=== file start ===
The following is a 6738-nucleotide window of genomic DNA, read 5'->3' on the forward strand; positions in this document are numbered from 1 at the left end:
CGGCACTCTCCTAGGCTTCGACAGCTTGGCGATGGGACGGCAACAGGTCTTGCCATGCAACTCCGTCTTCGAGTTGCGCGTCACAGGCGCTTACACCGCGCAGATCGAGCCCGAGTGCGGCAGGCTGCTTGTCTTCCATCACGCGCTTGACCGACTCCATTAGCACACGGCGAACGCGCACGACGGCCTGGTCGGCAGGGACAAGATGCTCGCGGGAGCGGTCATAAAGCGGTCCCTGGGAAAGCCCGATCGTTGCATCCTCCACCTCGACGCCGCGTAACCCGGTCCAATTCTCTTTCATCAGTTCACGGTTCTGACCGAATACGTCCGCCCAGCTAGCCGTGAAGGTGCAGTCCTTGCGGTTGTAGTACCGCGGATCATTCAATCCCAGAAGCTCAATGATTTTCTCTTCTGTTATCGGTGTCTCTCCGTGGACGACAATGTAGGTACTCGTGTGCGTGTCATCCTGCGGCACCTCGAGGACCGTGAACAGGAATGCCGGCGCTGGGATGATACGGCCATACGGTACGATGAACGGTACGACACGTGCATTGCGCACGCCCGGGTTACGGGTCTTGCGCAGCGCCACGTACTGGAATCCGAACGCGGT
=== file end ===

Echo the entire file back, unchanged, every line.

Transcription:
The following is a 6738-nucleotide window of genomic DNA, read 5'->3' on the forward strand; positions in this document are numbered from 1 at the left end:
CGGCACTCTCCTAGGCTTCGACAGCTTGGCGATGGGACGGCAACAGGTCTTGCCATGCAACTCCGTCTTCGAGTTGCGCGTCACAGGCGCTTACACCGCGCAGATCGAGCCCGAGTGCGGCAGGCTGCTTGTCTTCCATCACGCGCTTGACCGACTCCATTAGCACACGGCGAACGCGCACGACGGCCTGGTCGGCAGGGACAAGATGCTCGCGGGAGCGGTCATAAAGCGGTCCCTGGGAAAGCCCGATCGTTGCATCCTCCACCTCGACGCCGCGTAACCCGGTCCAATTCTCTTTCATCAGTTCACGGTTCTGACCGAATACGTCCGCCCAGCTAGCCGTGAAGGTGCAGTCCTTGCGGTTGTAGTACCGCGGATCATTCAATCCCAGAAGCTCAATGATTTTCTCTTCTGTTATCGGTGTCTCTCCGTGGACGACAATGTAGGTACTCGTGTGCGTGTCATCCTGCGGCACCTCGAGGACCGTGAACAGGAATGCCGGCGCTGGGATGATACGGCCATACGGTACGATGAACGGTACGACACGTGCATTGCGCACGCCCGGGTTACGGGTCTTGCGCAGCGCCACGTACTGGAATCCGAACGCGGT